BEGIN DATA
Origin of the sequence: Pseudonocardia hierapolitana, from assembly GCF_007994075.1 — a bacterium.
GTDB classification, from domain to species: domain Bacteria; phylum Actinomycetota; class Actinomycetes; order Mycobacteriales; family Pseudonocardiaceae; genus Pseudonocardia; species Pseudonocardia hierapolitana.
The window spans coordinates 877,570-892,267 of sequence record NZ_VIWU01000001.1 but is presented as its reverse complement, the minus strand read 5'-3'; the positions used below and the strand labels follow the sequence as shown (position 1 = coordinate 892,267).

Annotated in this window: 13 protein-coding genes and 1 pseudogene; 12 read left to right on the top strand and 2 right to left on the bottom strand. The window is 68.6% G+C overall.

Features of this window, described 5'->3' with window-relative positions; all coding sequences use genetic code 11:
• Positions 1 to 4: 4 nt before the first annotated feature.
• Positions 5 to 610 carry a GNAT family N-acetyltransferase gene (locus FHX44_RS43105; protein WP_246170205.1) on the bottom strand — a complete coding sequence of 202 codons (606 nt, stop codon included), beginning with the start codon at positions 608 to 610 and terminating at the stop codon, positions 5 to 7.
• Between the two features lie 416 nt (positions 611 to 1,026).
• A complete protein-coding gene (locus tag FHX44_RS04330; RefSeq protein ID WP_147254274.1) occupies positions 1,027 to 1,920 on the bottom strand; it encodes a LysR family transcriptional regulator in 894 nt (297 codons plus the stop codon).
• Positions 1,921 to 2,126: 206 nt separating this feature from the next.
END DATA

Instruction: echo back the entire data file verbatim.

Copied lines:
Origin of the sequence: Pseudonocardia hierapolitana, from assembly GCF_007994075.1 — a bacterium.
GTDB classification, from domain to species: domain Bacteria; phylum Actinomycetota; class Actinomycetes; order Mycobacteriales; family Pseudonocardiaceae; genus Pseudonocardia; species Pseudonocardia hierapolitana.
The window spans coordinates 877,570-892,267 of sequence record NZ_VIWU01000001.1 but is presented as its reverse complement, the minus strand read 5'-3'; the positions used below and the strand labels follow the sequence as shown (position 1 = coordinate 892,267).

Annotated in this window: 13 protein-coding genes and 1 pseudogene; 12 read left to right on the top strand and 2 right to left on the bottom strand. The window is 68.6% G+C overall.

Features of this window, described 5'->3' with window-relative positions; all coding sequences use genetic code 11:
• Positions 1 to 4: 4 nt before the first annotated feature.
• Positions 5 to 610 carry a GNAT family N-acetyltransferase gene (locus FHX44_RS43105; protein WP_246170205.1) on the bottom strand — a complete coding sequence of 202 codons (606 nt, stop codon included), beginning with the start codon at positions 608 to 610 and terminating at the stop codon, positions 5 to 7.
• Between the two features lie 416 nt (positions 611 to 1,026).
• A complete protein-coding gene (locus tag FHX44_RS04330; RefSeq protein ID WP_147254274.1) occupies positions 1,027 to 1,920 on the bottom strand; it encodes a LysR family transcriptional regulator in 894 nt (297 codons plus the stop codon).
• Positions 1,921 to 2,126: 206 nt separating this feature from the next.